Intermediate Thermodynamics Questions & Answers  


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This is a good question. But before I answer, please edit your post and write the mathematics properly (with correct subscripts and same notation as in class).






It's getting there, but not close enough yet. Think about it more ;)




No, we did not assume that $P$ is constant when deriving the calorically perfect gas relationship $h=C_P T$. Rather we assumed that $C_P$ is a constant. What may be confusing you here is that $C_P$ is the socalled specific heat at constant pressure, which corresponds to: $$ C_P =\left(\frac{\partial h}{\partial T}\right)_P $$ The latter is true in the general case when the enthalpy depends on both pressure and temperature. But $h$ doesn't depend on pressure for a thermally perfect gas. Thus, for a thermally perfect gas $C_P$ becomes: $$ C_P =\frac{d h}{d T} $$ Thus, assuming constant $C_P$, we can then use $h=C_P T$ and this does not entail that $P$ should be constant. I'll give you one point for this question. I would have given more if you would have asked it with no typesetting mistake the first time around.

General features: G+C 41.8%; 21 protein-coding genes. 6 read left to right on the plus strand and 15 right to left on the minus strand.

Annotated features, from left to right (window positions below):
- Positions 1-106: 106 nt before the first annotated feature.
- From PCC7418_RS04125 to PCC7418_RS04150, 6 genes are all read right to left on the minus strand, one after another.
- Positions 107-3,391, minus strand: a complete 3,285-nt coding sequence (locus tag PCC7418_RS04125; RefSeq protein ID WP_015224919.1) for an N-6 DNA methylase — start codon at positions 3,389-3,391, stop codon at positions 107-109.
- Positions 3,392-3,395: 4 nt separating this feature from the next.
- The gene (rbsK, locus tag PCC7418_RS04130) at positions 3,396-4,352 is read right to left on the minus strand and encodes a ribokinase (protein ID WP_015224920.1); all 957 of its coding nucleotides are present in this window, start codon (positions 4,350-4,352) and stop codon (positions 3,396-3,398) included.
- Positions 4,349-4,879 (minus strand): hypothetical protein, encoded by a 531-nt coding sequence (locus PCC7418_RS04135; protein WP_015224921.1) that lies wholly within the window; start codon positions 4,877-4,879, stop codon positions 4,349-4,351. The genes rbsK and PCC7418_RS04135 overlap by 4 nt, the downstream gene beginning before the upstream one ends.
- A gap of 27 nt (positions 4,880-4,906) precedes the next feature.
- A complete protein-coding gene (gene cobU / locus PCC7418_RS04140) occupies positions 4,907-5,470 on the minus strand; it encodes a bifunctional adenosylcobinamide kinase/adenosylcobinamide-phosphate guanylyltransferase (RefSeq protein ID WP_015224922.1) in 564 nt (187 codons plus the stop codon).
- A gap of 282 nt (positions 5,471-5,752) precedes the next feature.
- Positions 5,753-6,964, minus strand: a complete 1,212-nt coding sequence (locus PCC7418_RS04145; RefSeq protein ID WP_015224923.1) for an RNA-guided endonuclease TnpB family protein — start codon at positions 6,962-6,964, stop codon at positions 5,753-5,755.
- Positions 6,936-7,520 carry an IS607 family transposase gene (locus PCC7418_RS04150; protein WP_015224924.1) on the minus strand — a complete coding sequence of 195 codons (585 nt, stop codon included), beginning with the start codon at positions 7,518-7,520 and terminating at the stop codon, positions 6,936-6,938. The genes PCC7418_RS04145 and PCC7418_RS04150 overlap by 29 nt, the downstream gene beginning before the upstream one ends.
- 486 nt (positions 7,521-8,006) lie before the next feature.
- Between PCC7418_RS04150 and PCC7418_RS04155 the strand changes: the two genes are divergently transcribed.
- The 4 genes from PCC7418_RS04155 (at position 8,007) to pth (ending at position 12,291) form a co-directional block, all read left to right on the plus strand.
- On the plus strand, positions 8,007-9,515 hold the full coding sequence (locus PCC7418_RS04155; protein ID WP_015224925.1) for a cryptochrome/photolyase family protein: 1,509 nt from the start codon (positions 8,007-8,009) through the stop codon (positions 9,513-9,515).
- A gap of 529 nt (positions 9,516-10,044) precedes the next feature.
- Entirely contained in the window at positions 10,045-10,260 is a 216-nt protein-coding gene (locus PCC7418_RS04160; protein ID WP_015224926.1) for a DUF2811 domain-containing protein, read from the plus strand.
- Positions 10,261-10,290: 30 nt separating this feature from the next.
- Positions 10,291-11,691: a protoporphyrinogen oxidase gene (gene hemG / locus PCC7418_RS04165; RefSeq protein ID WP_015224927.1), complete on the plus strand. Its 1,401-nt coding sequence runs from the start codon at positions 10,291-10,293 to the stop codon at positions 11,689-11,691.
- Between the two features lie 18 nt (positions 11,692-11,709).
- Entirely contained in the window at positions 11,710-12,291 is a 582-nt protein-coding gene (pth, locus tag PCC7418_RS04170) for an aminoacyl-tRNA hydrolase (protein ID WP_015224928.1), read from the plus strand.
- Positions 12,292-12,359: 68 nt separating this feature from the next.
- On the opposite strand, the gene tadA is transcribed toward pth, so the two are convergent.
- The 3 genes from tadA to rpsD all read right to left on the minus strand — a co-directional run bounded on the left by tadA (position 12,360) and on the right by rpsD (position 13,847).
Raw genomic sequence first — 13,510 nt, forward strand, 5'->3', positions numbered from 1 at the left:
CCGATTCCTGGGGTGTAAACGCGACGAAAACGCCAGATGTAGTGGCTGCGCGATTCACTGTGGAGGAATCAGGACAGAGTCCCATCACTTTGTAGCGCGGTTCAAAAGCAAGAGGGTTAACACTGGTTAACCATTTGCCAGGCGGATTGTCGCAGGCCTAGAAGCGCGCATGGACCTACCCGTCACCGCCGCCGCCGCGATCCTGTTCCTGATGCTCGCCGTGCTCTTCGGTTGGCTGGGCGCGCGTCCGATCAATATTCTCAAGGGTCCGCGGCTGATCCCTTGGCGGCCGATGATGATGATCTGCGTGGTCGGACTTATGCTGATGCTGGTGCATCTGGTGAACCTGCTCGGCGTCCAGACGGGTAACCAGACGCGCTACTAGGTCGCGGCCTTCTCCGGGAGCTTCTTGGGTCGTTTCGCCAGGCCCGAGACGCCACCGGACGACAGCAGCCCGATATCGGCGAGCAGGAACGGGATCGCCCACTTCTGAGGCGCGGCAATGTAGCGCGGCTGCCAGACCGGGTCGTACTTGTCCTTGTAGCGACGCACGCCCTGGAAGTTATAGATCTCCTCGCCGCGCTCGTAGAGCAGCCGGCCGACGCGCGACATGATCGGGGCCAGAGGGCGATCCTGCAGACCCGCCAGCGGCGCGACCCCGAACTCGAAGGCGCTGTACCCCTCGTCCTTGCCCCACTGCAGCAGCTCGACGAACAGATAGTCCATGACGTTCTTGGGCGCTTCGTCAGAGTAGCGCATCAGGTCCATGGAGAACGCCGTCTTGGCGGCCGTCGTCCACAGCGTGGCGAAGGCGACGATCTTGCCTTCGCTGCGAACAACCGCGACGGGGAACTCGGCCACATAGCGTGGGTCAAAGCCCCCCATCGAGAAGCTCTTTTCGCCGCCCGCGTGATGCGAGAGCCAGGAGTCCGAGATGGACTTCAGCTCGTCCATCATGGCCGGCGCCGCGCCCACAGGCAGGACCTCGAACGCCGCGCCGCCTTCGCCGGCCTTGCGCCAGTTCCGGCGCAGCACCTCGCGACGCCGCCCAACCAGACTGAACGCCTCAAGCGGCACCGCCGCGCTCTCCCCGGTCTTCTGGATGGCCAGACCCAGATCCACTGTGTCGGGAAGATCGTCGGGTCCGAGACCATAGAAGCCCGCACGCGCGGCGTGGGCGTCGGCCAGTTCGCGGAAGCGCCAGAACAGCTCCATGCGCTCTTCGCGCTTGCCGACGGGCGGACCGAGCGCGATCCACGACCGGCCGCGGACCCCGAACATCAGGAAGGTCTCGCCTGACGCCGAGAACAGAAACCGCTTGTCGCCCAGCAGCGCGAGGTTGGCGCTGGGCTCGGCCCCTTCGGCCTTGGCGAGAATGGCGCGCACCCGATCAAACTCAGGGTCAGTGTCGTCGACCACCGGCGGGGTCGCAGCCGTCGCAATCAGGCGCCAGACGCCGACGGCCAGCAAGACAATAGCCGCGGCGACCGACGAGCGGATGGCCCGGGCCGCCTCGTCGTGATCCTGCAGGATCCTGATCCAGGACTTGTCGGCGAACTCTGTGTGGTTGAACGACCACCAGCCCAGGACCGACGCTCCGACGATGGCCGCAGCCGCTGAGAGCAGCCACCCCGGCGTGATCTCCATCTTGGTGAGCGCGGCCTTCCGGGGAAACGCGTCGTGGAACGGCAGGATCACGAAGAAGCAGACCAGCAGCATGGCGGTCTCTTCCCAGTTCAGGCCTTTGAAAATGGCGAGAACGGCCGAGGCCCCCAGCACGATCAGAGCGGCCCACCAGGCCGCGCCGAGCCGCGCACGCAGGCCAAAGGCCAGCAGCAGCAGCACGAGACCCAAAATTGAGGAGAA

$\pi$